Fourier series and transforms

  • Thread starter rakeshbs
  • Start date
17
0
Fourier series is a way to express a periodic function as a sum of complex exponentials or sines and cosines.. Is there actually a proof for the fact tat a periodic function can be split up into sines and cosines or complex exponentials?
 

HallsofIvy

Science Advisor
Homework Helper
41,715
876
It is fairly easy to show that any integrable periodic function can be approximated arbitrarily well by a sum of sines and cosines. The Fourier series is the limit of those approximations as the "error" goes to 0- except on a set of measure 0 for dis-continuous functions. I might point out that the other way is what's hard. It can be shown that some perfectly valid Fourier series converge to non-(Riemann)-integrable functions. That was why Lebesque integration had to be invented.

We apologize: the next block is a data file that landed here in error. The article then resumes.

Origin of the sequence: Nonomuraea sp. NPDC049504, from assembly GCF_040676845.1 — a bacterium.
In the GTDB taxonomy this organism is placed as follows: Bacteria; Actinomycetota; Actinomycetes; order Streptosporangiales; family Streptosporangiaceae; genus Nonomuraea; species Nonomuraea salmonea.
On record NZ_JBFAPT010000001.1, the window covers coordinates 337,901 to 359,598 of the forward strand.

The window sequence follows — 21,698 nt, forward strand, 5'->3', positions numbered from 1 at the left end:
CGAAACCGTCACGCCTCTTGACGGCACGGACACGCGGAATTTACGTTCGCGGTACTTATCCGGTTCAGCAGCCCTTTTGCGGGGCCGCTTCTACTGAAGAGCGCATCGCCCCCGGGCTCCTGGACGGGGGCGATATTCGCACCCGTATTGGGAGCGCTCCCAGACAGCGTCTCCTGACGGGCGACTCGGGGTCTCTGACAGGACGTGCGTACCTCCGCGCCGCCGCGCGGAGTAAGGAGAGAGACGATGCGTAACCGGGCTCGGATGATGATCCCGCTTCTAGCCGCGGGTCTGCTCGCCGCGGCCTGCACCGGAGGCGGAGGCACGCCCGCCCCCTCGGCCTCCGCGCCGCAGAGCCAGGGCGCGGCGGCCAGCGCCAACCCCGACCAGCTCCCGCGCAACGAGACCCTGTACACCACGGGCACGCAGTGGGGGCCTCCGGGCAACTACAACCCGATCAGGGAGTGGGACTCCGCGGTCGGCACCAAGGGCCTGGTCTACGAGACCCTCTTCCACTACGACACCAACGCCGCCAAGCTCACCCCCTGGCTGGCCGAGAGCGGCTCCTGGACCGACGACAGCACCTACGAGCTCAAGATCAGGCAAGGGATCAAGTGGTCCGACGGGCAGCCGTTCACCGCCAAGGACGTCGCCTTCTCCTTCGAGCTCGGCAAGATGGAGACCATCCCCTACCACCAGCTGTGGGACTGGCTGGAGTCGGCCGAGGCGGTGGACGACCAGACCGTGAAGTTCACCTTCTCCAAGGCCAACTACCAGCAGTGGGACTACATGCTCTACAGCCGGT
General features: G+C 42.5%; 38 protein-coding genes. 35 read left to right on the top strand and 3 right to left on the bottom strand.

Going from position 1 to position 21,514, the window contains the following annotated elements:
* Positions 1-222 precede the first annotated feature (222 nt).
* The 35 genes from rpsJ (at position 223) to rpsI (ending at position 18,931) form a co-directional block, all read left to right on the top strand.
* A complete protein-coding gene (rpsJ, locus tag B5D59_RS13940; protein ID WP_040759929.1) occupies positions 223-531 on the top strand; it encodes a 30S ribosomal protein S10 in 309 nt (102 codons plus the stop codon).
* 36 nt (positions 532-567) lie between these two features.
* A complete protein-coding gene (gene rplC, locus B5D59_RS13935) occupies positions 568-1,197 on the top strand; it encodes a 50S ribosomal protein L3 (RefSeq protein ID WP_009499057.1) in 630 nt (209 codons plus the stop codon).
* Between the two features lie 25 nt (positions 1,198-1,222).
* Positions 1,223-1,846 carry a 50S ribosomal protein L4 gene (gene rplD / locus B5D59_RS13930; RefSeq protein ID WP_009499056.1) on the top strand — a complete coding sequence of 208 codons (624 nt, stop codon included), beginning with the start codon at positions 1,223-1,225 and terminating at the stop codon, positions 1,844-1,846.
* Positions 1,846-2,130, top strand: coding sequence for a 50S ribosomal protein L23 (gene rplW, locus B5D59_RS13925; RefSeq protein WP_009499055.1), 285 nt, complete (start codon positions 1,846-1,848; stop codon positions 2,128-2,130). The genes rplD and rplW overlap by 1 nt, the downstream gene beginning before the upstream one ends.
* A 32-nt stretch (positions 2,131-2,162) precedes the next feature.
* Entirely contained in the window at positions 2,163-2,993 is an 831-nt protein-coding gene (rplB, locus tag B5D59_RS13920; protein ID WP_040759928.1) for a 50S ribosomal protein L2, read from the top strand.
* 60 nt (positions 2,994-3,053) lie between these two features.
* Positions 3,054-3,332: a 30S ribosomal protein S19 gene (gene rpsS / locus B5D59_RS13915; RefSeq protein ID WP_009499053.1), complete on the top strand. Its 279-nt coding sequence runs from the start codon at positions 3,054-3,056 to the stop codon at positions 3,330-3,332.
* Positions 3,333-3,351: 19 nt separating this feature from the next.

Related Threads for: Fourier series and transforms

Replies
1
Views
606
Replies
1
Views
957
Replies
1
Views
2K
  • Posted
Replies
3
Views
1K
Replies
1
Views
2K
  • Posted
Replies
7
Views
694
  • Posted
Replies
2
Views
1K

Physics Forums Values

We Value Quality
• Topics based on mainstream science
• Proper English grammar and spelling
We Value Civility
• Positive and compassionate attitudes
• Patience while debating
We Value Productivity
• Disciplined to remain on-topic
• Recognition of own weaknesses
• Solo and co-op problem solving

Hot Threads

Top